However, low occupancy rates have compounded the inherent lack of atmosphere in this collection of bland concrete towers thrown up on a patch of empty scrubland. Any visitor to West Kowloon will quickly notice the sometimes eerie quiet over an area that has thousands of living spaces but often few people. Hong Kong’s famous bustling street life – its cleaver-wielding butchers and steamy noodle joints – is completely absent here. You could be anywhere on earth.
The facilities are also at risk of putting opulence over convenience. In the shopping centre that sits underneath the residential developments a French deli and HMV both recently shut down, to be replaced by Givenchy and Balenciaga, while its lone bookshop is now boarded up, leaving a single high-end supermarket and a small chemist to serve the daily needs of those living upstairs. Buying a newspaper or a pint of milk is no simple chore. “During the past three years, we’ve seen so many shops close down, to be replaced by another luxury goods store,” says René Nobel, a broadcasting consultant from Amsterdam, looking down from his balcony on the 80th floor of The Arch. “We need basic facilities. We don’t need any more shoe stores, handbag stores, luxury watch shops.”
Even so, most residents seem content with the trade-off. In return for their swimming pools, saunas and sweeping vistas of Hong Kong harbour, they are prepared to spend an extra 15 minutes walking in search of “real Hong Kong”. One road takes you quickly to Temple Street, a buzzing tourist market best known for its small army of fortune tellers. Another route through nearby Kowloon Park, home to a flock of pink flamingos and the city’s biggest mosque, brings you out on Nathan Road, a dazzling display of neon teeming with traders from around the world. This is where you go for Rolexes – real and fake – cut-price electronics and suits made-to-measure in 24 hours flat. This is the Hong Kong of our imagination.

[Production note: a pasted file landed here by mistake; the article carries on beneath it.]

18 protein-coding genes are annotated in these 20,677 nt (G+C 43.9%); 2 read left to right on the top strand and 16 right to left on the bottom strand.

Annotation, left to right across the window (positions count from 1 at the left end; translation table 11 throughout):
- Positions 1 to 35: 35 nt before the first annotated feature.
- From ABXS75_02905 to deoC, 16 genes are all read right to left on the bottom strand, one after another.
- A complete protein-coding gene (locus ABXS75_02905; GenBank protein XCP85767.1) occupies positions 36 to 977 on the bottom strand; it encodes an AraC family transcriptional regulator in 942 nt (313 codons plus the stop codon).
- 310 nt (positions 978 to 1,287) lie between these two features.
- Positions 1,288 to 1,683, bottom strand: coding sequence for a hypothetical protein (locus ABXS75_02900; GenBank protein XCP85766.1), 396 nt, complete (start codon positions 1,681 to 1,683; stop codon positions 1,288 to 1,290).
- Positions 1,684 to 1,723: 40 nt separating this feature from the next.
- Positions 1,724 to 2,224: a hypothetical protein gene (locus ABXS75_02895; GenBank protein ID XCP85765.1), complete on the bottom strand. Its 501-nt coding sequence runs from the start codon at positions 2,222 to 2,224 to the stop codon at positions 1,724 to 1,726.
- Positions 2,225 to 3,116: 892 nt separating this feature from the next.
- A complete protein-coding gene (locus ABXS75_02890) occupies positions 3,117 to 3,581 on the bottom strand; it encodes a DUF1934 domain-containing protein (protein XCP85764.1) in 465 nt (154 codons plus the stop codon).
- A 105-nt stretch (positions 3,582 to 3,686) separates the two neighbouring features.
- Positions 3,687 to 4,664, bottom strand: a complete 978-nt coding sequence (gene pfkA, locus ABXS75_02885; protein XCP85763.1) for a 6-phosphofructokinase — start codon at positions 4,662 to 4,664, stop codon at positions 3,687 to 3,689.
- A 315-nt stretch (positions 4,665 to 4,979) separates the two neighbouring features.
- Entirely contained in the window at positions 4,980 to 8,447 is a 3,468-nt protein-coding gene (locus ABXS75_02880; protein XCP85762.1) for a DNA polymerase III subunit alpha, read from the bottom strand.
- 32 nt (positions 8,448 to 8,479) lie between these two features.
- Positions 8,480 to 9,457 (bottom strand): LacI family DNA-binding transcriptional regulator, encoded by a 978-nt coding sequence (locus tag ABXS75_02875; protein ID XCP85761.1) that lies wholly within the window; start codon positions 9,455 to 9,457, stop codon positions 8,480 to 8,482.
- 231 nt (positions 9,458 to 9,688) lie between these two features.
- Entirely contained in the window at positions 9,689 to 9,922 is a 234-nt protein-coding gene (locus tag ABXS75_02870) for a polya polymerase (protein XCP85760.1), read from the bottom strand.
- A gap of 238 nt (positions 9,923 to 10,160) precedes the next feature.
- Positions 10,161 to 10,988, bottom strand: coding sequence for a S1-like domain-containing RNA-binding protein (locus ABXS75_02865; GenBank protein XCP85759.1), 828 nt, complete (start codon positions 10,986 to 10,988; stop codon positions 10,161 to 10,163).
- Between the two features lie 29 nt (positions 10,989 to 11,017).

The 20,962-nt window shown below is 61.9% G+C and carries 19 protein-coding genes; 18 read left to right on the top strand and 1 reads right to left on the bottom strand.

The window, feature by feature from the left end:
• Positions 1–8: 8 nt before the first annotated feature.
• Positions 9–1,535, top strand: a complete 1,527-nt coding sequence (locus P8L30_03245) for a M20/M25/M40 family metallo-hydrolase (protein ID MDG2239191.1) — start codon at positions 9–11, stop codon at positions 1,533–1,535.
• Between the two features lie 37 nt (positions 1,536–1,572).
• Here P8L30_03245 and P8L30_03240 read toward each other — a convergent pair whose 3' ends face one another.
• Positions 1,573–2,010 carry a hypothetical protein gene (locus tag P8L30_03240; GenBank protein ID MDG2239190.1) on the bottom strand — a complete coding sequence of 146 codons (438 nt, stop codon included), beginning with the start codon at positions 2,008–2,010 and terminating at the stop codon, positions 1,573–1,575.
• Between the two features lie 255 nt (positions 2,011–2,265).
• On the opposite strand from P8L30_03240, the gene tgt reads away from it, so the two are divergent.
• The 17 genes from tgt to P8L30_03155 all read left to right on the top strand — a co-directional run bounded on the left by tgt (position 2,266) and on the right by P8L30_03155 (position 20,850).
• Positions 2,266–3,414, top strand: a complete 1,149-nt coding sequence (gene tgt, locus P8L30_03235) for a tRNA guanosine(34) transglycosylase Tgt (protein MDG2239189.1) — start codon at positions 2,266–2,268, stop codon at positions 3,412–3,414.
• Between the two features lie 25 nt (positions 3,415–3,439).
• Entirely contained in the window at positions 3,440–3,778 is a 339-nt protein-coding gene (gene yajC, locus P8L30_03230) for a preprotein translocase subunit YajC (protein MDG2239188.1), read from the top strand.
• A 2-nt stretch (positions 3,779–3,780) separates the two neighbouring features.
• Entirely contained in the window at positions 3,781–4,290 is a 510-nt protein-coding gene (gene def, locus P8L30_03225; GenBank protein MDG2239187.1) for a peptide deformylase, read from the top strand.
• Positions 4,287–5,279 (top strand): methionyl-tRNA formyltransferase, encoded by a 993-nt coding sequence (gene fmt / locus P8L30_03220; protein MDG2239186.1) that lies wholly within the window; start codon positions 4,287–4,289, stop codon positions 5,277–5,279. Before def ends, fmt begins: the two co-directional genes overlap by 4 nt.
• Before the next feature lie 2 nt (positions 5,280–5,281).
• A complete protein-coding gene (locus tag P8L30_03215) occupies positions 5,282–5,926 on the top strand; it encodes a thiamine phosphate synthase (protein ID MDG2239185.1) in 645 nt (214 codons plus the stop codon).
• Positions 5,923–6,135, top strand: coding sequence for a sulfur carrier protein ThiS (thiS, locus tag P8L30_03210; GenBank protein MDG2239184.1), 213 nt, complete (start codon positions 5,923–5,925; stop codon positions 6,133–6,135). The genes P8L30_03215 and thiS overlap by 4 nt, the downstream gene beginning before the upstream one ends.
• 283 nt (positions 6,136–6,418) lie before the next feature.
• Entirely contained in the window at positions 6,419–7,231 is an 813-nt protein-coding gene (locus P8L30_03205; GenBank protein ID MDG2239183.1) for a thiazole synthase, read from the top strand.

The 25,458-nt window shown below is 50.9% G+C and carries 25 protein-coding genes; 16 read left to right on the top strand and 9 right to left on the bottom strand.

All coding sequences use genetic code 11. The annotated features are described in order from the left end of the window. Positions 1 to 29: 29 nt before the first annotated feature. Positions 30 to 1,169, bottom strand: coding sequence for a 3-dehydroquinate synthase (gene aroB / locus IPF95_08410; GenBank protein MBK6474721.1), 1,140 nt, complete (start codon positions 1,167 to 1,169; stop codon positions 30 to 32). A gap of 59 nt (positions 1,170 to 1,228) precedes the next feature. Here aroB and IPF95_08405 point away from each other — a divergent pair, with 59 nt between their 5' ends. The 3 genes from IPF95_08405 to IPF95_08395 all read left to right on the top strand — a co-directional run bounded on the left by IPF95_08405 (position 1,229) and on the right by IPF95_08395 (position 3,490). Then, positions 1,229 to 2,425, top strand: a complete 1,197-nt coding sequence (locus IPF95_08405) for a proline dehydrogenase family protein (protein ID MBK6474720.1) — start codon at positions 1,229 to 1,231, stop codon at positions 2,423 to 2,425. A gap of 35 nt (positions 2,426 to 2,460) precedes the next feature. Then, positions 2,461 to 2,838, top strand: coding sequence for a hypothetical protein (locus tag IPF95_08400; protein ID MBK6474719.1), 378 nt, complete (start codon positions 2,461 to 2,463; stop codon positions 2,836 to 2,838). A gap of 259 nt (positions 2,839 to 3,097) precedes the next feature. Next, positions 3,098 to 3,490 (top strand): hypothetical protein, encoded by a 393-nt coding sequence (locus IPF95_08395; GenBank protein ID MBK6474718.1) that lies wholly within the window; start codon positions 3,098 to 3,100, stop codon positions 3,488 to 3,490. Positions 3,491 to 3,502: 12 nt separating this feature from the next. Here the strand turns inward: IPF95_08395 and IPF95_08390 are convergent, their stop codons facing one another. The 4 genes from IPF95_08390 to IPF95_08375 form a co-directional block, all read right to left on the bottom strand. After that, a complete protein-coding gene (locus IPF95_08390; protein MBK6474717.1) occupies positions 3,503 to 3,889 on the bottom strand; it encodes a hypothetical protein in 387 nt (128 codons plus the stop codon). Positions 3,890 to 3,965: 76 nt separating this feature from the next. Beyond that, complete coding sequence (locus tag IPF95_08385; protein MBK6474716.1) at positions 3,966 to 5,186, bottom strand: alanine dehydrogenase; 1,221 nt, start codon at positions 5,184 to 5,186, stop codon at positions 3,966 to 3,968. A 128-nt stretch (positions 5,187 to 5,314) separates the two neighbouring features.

“Although it’s very modern, it’s quite local in some ways. Most residents are either local Hong Kong residents or they are from mainland China, and so you get a different taste of Hong Kong,” says Candice Sun, who lives in nearby Olympic and works at Deutsche Bank in the ICC. “If you go down to street level, you still have a lot of the local flavour that helps define Hong Kong.”
As with much of Hong Kong’s high-end housing, West Kowloon’s residential market has gone into reverse. Prices are at present about 13 per cent off the highs, in line with falls elsewhere in the city, after the government introduced cooling measures – such as a tripling of stamp duty on purchases made by foreigners. It also coincided with the economic slowdown in China, a crackdown on corruption and lavish spending by the new government in Beijing, and the prospect of higher borrowing costs as the US Federal Reserve begins tapering its asset purchases. Knight Frank expects property prices to fall up to 15 per cent by the end of the year, while many analysts are even gloomier.
There are also question marks over how the finished WKCD will look. The government is moving slowly on many key decisions, meaning it will be many years before the project is finished. Already work on the train station has been delayed, officially because of damage caused by a recent rainstorm. Construction on the cultural venues has also been set back as a result. “The longer anything is left untouched in Hong Kong, the more the risk that someone wants to undo or change parts of the project,” says Lynch.
Agents say the WKCD and the high-speed train will ultimately prove supportive to property prices in the area. However, potential buyers must weigh up the risks of investing now in a market many believe has much further to fall. And regardless, residents will find themselves living next to a building site for the next decade.
Josh Noble is the FT’s Asia Regional Markets correspondent
● Property prices in West Kowloon have fallen about 13 per cent from their 2012 peak, in keeping with drops elsewhere in the city
● Kowloon Station is one stop away from central Hong Kong island, and about 20 minutes from the airport
● Hong Kong’s crime rate has fallen steadily over the past few years. In 2013, police recorded 1,015 crimes per 100,000 people, compared with 9,500 in London, and 10,455 in Paris
● West Kowloon’s ICC is home to the Ritz-Carlton hotel. Inside is the world’s highest bar (on the 118th floor) and Michelin-starred restaurants, Tin Lung Heen and Tosca
What you can buy for . . .
HK$5m Nothing. Prices in nearby Olympic start at about HK$7m
HK$15m A 750 sq ft two-bedroom flat in The Harbourside with a view over Kowloon
HK$30m A 1,000 sq ft, three-bedroom apartment in The Arch with a view of Hong Kong harbour